The preorder page will offer Kickstarter rewards until after the Backerkit surveys are emailed, about 2-3 weeks after the Kickstarter ends. All backers will have had ample opportunity to order their rewards. After the 2-3 weeks is over, I'll switch my wares to Amazon versions of The WoW Diary (nary a spot varnish or gilded touch!). 

From there it'll be printing, printing, printing. I have my first conference call with the printer's production spokesperson this Wednesday, and I'll get a better idea about their schedules and paper delivery. The fact that so many copies are ordered late makes things difficult for them to purchase enough paper in advance (without any funds). We're doing everything possible to get this delivered by the holidays, but the tariff war paper scarcity is beyond my control.

G'night, folks.

The Last Day
4 months ago – Mon, Sep 24, 2018 at 09:32:03 PM

With 24 hours left in the campaign, The WoW Diary Kickstarter is drawing to a close. 

I'm currently waiting for information from Backerkit to get answers about a post-campaign pre-order page, to see if it accepts PayPal. I'm still waiting for some shipping shipping details: There are many little things to iron out, and my printer needs to go through them one-by-one to avoid "surprise" shipping costs. Shipping charges are staying fixed, as I have yet to even seen a quote, let alone sign anything. At least I can say, my EU backers will NOT be charged delivery taxes or fees. These overseas fulfillment houses say I will, at least, be able to take care of shipping duties.

Yesterday, I received congratulations from the previous #1 holder in nonfiction. I'm still so amazed we became top in the category; it just doesn't seem real. Reaching the half-million mark and surpassing 7,000 backers this morning was just the frosting on the cake. To my new backers, I say, "Welcome to the party!"

If you know anyone who would like to like to get a Golden Kickstarter edition, please let them know, there's only a day left. At close to the same price, it's going to be much rarer than the Amazon version, I would hate to hear if anyone didn't get a chance to own one. Just send them a direct message with the URL thewowdiary.com and it'll direct them to the Kickstarter.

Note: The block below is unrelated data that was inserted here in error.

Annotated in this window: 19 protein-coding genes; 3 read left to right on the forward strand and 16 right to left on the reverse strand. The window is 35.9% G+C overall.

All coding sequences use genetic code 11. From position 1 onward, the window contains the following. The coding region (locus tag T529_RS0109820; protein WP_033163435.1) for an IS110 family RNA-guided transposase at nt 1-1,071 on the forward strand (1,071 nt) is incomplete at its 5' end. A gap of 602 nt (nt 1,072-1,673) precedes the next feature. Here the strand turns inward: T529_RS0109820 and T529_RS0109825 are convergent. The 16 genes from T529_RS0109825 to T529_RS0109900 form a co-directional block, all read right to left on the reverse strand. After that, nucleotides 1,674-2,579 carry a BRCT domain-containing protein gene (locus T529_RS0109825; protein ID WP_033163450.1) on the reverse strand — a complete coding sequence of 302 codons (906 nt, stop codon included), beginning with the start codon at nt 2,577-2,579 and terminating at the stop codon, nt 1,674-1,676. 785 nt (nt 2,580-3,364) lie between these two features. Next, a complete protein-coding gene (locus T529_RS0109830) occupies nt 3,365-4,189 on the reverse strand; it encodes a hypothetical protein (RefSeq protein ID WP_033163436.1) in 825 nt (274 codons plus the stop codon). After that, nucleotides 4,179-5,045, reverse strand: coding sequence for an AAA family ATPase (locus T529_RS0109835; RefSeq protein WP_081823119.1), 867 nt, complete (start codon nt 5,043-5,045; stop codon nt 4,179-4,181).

It's also not too late to upgrade your order to the signed Showcase Edition. I finally got around to mocking-up the supplemental book with the case. 

Thank you, so much, and don't forget to tell your friends before the day is over!

1st
4 months ago – Sun, Sep 23, 2018 at 11:11:55 PM

Today, the book that found only 298 backers in its first Kickstarter campaign took first place in its category.

Last night was a special discussion about making Vanilla WoW with the project's shipping team lead, Mark Kern, and the guys from ClassiCast. In it, I learned how Mark used Mike Morhaime's own trick in "making things feel heavy" by printing out the petition to pitch Classic WoW to Blizzard. Upon learned this, I suggested the petitions would make a historic addition to the Blizzard museum (a waiting room by the company's lobby), because everything associated with computer games was digital file, and there's remarkably few tangible things associated to development. 

That's why I took this picture a couple years ago. Even after it had gone through a number of revisions, I felt printing out my manuscript to The WoW Diary was important to read, on paper. I find it easier to find mistakes that way, and it harkened back to my days in graphic design, when everything I worked on was printed. Here I am, holding the 7th revision, the first printed copy of my book. Like a nerd, I chose courier as my typeface. 

The life of an author: Stubble, stretch pants, and slippers.
The life of an author: Stubble, stretch pants, and slippers.

If you see only one interview, you'll want to listen to last night's walk down memory lane with Mark Kern and ClassiCast. Mark has been crucial to this book. After my disastrous first campaign, I had the mistaken impression that I'd overvalued the appeal of game development as a literary topic; that there simply wasn't a market big enough to support a printed book on the subject. Mark found me, picked me up, dusted me off, and pointed me in the right direction. I wrote about it in an article about how I pitched the book to Blizzard. Before anyone asks, I'll include this essay in the supplemental booklet included in the Showcase Edition. It's a good one. 

Last night I did my campaign's last promotional AMA on Reddit/wow with my old teammates Kevin Jordan and David Ray. David was wacked-out on meds but his answers were just as lucid as Kevin's, as they both provided more insight into making WoW that I could have ever done alone. Honestly, I learned so much from reading their posts, I can't even begin to summarize. Check it out and see why I haven't had time to post updates about it!